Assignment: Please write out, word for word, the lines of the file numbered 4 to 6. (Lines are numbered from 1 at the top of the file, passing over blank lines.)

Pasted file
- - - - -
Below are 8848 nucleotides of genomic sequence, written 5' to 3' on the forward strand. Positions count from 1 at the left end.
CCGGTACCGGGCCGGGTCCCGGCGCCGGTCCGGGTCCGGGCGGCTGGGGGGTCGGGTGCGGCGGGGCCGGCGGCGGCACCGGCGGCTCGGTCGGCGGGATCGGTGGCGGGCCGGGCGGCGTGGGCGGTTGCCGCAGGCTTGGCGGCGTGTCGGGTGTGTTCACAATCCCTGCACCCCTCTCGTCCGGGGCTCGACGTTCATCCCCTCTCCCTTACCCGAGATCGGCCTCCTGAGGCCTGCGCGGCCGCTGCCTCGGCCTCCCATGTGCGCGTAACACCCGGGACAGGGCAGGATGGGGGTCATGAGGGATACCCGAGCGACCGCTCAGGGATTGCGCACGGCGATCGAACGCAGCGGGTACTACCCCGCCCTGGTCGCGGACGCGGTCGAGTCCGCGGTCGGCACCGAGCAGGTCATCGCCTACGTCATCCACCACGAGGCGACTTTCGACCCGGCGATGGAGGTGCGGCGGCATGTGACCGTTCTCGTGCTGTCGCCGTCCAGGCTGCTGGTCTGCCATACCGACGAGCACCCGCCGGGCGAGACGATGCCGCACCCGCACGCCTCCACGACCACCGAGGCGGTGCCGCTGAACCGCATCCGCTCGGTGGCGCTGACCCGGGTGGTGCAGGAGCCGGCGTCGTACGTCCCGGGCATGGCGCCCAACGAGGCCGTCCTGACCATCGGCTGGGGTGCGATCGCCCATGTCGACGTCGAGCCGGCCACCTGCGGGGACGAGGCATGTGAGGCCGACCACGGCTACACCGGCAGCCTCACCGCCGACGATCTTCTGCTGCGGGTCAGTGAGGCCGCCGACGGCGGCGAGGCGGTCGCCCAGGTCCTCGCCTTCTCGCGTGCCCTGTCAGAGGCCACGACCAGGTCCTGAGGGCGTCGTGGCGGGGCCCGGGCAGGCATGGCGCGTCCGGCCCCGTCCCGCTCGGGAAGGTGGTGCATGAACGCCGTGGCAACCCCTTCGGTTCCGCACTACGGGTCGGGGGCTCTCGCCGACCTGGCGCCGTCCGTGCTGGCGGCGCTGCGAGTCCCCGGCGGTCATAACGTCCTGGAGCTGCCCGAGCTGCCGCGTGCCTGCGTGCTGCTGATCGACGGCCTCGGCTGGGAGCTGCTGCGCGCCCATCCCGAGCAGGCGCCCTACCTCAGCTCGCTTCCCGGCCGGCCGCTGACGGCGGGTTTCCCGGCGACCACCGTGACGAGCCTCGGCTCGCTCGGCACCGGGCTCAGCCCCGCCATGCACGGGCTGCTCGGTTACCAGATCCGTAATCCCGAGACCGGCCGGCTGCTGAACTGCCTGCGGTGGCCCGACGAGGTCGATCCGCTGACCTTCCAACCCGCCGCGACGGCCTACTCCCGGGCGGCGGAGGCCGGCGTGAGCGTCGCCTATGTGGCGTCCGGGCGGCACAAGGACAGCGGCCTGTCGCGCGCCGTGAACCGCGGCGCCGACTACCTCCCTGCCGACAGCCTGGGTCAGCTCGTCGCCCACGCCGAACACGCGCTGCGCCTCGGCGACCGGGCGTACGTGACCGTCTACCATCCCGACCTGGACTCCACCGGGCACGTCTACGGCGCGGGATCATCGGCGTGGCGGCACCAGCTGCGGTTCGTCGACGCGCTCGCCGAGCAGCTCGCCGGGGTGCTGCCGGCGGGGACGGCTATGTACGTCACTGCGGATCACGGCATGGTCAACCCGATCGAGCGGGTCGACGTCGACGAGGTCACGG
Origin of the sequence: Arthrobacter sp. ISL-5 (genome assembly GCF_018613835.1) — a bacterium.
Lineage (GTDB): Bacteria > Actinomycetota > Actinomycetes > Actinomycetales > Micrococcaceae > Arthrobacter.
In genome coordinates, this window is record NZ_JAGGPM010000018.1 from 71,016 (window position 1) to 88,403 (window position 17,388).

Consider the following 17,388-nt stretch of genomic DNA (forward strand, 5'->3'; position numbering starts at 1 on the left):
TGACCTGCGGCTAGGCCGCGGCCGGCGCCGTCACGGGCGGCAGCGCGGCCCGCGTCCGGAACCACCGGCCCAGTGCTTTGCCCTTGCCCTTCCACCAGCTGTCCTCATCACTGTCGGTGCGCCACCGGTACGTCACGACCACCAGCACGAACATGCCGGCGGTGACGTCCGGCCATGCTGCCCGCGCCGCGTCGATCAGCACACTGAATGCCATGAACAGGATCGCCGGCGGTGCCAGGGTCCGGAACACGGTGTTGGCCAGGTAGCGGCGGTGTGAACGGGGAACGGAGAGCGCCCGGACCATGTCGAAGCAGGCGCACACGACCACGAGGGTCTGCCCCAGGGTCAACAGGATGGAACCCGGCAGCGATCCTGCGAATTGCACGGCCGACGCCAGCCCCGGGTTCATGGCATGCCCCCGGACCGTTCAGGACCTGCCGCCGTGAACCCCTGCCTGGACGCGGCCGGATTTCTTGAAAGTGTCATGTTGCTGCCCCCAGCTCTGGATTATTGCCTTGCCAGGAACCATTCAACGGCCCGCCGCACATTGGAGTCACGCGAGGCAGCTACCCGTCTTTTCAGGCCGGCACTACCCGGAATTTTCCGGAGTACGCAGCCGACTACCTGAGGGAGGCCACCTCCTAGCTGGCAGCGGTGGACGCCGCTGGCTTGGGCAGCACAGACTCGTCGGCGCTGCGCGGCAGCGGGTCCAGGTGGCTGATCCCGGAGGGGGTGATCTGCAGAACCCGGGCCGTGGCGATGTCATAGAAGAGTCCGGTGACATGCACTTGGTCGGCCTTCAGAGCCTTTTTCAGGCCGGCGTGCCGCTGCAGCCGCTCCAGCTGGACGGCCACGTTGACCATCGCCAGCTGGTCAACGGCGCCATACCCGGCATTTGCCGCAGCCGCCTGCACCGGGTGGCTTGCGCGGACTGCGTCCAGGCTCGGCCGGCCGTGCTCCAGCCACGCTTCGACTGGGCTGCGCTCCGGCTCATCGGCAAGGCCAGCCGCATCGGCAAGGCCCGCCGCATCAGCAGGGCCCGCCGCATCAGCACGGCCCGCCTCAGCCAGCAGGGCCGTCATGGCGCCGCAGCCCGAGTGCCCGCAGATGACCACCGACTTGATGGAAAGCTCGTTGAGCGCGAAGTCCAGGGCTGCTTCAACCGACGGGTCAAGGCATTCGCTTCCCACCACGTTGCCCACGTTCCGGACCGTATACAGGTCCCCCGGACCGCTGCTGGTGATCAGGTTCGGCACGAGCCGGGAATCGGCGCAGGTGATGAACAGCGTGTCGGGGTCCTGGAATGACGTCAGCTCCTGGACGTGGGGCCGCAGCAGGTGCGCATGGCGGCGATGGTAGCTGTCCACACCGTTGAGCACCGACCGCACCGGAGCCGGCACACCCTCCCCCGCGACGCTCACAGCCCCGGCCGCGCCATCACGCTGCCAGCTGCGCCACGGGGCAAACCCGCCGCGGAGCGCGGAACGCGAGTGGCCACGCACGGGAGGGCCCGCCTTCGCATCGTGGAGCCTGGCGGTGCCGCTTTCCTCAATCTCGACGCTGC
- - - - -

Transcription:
Lineage (GTDB): Bacteria > Actinomycetota > Actinomycetes > Actinomycetales > Micrococcaceae > Arthrobacter.
In genome coordinates, this window is record NZ_JAGGPM010000018.1 from 71,016 (window position 1) to 88,403 (window position 17,388).

Consider the following 17,388-nt stretch of genomic DNA (forward strand, 5'->3'; position numbering starts at 1 on the left):